Alicja Kwade inaugurates the new i8 Grandi gallery in the former fish factory in Reykjavik
Alicja Kwade is the first artist to present an exhibition in Reykjavik’s new gallery i8 Grandi, which will host year-long exhibitions evolving over time
Iceland may be better known for its natural beauty than its art scene, but the opening of a multidisciplinary arts space in Reykjavik should bring new gravity to the capital’s budding position in the art world. . i8 Gallery, one of the most established art galleries in the Nordics, has opened an epic second space across the harbor from its current location. The new i8 Grandi is located in Marshall House, a cultural center within a historic factory in Grandi’s harbor district, which is also home to the Living Art Museum, the non-profit Kling & Bang gallery, as well as the studio deprived of Olafur Eliasson. Its two sprawling floors will be devoted to exhibitions throughout the year, each devoted to a single artist.
“I was involved in the transformation of the fishing factory building into an art space in 2017, together with Ásmundur Hrafn Sturluson and Steinþór Kári Kárason of Kurtogpí Architects,” recalls i8 Gallery co-founder Börkur Arnarson. “Drawing inspiration from spaces such as the Löwenbräukunst in Zurich, we thought Reykjavik could use a versatile art space. In the nearly five years that the building has been open, I have considered its potential for various projects, and the idea of long-term, single-artist exhibitions is an exciting concept for i8 to undertake in this space.
i8 Grandi is located in the Marshall House, Reykjavik. Photography: by Ari Magg Courtesy of i8 Gallery, Reykjavik
The gallery’s new long-term presentation model is particularly suitable, given the current situation in the art world. “As the art world only seems to be speeding up, we thought it would be interesting to offer artists the opportunity to truly slow down. With an exhibition spanning a calendar year, we can deliver an exhibition that is viewable much longer than other gallery and museum exhibitions,” says Arnarson. “As part of this, there is a unique approach to moving the works during the exhibition: it will be fluid, sometimes growing and sometimes shrinking throughout the duration of the view. Local visitors can see several iterations of shows, and people who only visit Iceland once a year will have the chance to experience a dedicated exhibition. This format allows all visitors, whether it is their first or fifth visit, to come away with a keen sense of the artist and his practice beyond what a typical gallery exhibition can offer.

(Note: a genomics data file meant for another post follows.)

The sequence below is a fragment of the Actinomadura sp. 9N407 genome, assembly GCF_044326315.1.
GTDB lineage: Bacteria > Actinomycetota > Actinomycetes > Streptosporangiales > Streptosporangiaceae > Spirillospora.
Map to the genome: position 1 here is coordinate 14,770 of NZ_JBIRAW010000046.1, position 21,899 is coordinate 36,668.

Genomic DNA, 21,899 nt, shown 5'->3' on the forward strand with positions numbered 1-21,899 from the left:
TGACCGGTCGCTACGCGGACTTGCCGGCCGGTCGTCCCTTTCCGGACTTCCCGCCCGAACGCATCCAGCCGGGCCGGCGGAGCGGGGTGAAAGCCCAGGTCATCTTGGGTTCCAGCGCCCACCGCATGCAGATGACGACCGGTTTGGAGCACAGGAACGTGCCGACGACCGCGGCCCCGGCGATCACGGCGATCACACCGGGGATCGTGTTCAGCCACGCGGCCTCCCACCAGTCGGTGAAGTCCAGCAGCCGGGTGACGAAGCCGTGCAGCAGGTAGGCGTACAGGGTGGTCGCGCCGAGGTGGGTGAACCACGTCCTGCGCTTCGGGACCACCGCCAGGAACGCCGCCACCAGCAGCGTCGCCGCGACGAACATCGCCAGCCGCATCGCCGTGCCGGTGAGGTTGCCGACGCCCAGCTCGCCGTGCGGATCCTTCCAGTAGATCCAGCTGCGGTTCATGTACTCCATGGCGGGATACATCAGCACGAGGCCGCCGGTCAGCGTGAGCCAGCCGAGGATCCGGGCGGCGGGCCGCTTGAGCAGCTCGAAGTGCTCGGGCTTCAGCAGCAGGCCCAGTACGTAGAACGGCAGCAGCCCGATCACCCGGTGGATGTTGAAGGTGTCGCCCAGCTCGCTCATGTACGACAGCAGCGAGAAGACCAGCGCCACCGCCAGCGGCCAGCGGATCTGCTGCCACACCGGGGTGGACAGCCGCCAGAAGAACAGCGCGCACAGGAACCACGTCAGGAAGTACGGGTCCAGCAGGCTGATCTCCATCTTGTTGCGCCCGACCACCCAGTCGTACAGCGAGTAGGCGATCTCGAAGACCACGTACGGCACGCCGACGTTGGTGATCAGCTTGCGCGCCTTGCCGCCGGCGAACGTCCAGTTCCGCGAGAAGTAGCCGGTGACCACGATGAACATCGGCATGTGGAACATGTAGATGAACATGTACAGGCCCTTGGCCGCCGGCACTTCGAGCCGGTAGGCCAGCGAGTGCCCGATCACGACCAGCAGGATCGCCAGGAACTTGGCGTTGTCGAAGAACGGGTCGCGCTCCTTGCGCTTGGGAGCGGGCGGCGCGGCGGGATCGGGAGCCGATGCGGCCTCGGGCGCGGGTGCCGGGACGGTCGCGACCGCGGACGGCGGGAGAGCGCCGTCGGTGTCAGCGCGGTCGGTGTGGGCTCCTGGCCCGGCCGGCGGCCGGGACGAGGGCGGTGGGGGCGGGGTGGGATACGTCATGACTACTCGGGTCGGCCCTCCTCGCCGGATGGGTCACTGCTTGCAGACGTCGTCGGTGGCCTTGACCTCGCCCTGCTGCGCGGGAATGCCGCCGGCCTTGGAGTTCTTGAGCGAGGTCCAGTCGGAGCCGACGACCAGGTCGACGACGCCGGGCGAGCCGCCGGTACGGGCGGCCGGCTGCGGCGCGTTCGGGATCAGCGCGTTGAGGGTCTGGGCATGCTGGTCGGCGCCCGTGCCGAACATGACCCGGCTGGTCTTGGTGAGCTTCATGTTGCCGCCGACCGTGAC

i8 Grandi’s inaugural exhibition “In Relation to the Sun” is by Polish-born Berlin artist Alicja Kwade, whom i8 gallery has represented for a decade. Throughout the year, Kwade will reconfigure the elements and adapt the works of the show, emphasizing his recurring themes of space, time, science and philosophy. The exhibition features key works, including his mixed media installation Connectivity of Ouroboros Forceless Bodies (2010), as well as new works on paper and sculptures from last year.
Alicja Kwade, Connectivity of Forceless Bodies Ouroboros2010 mixed media. Courtesy of the artist and i8 Gallery, Reykjavik
‘[Alicja] was a natural fit to inaugurate our new space as her practice deals with issues of time, space, and conceptual considerations,” says Arnarson. “She’s a brilliant artist and she has an incredible mastery of scale and form. i8 Grandi allows us to provide ample space for Alicja to present her sculptural installations, as she is particularly adept in her approach to large works.
He concludes: “The ideas of space and time were intrinsically linked to i8 Grandi from the start. The exposure time gives [itself] to reflections on measurement, and, while much of the world has come to a standstill over the past couple of years, the consideration of time seems more relevant than ever. §